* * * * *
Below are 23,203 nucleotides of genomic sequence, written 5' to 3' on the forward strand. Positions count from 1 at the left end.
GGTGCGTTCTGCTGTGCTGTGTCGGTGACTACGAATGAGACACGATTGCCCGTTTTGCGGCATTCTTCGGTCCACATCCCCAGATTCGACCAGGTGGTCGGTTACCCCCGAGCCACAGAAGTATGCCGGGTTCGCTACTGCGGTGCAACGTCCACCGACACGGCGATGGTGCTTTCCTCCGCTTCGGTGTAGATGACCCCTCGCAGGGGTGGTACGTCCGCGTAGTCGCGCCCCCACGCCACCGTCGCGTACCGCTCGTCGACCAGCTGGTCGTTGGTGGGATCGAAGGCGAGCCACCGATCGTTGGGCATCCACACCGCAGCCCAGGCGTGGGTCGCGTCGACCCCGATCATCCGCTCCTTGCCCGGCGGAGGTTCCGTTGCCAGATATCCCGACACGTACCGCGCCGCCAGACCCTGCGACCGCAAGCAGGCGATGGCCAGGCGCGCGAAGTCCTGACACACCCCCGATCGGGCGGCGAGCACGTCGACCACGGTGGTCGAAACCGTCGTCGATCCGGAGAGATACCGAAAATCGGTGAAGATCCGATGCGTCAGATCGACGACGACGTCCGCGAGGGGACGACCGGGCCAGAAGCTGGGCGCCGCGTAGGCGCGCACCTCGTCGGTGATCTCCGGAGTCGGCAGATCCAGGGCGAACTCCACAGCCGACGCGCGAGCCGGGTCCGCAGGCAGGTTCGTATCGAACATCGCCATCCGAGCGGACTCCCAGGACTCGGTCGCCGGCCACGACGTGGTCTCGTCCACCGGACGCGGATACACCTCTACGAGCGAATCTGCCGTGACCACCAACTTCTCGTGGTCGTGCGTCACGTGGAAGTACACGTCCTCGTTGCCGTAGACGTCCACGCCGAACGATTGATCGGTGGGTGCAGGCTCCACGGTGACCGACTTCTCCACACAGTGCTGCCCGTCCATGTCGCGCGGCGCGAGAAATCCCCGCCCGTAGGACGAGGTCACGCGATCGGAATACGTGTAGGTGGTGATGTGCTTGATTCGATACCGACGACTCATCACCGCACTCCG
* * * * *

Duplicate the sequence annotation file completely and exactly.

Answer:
Below are 23,203 nucleotides of genomic sequence, written 5' to 3' on the forward strand. Positions count from 1 at the left end.
GGTGCGTTCTGCTGTGCTGTGTCGGTGACTACGAATGAGACACGATTGCCCGTTTTGCGGCATTCTTCGGTCCACATCCCCAGATTCGACCAGGTGGTCGGTTACCCCCGAGCCACAGAAGTATGCCGGGTTCGCTACTGCGGTGCAACGTCCACCGACACGGCGATGGTGCTTTCCTCCGCTTCGGTGTAGATGACCCCTCGCAGGGGTGGTACGTCCGCGTAGTCGCGCCCCCACGCCACCGTCGCGTACCGCTCGTCGACCAGCTGGTCGTTGGTGGGATCGAAGGCGAGCCACCGATCGTTGGGCATCCACACCGCAGCCCAGGCGTGGGTCGCGTCGACCCCGATCATCCGCTCCTTGCCCGGCGGAGGTTCCGTTGCCAGATATCCCGACACGTACCGCGCCGCCAGACCCTGCGACCGCAAGCAGGCGATGGCCAGGCGCGCGAAGTCCTGACACACCCCCGATCGGGCGGCGAGCACGTCGACCACGGTGGTCGAAACCGTCGTCGATCCGGAGAGATACCGAAAATCGGTGAAGATCCGATGCGTCAGATCGACGACGACGTCCGCGAGGGGACGACCGGGCCAGAAGCTGGGCGCCGCGTAGGCGCGCACCTCGTCGGTGATCTCCGGAGTCGGCAGATCCAGGGCGAACTCCACAGCCGACGCGCGAGCCGGGTCCGCAGGCAGGTTCGTATCGAACATCGCCATCCGAGCGGACTCCCAGGACTCGGTCGCCGGCCACGACGTGGTCTCGTCCACCGGACGCGGATACACCTCTACGAGCGAATCTGCCGTGACCACCAACTTCTCGTGGTCGTGCGTCACGTGGAAGTACACGTCCTCGTTGCCGTAGACGTCCACGCCGAACGATTGATCGGTGGGTGCAGGCTCCACGGTGACCGACTTCTCCACACAGTGCTGCCCGTCCATGTCGCGCGGCGCGAGAAATCCCCGCCCGTAGGACGAGGTCACGCGATCGGAATACGTGTAGGTGGTGATGTGCTTGATTCGATACCGACGACTCATCACCGCACTCCG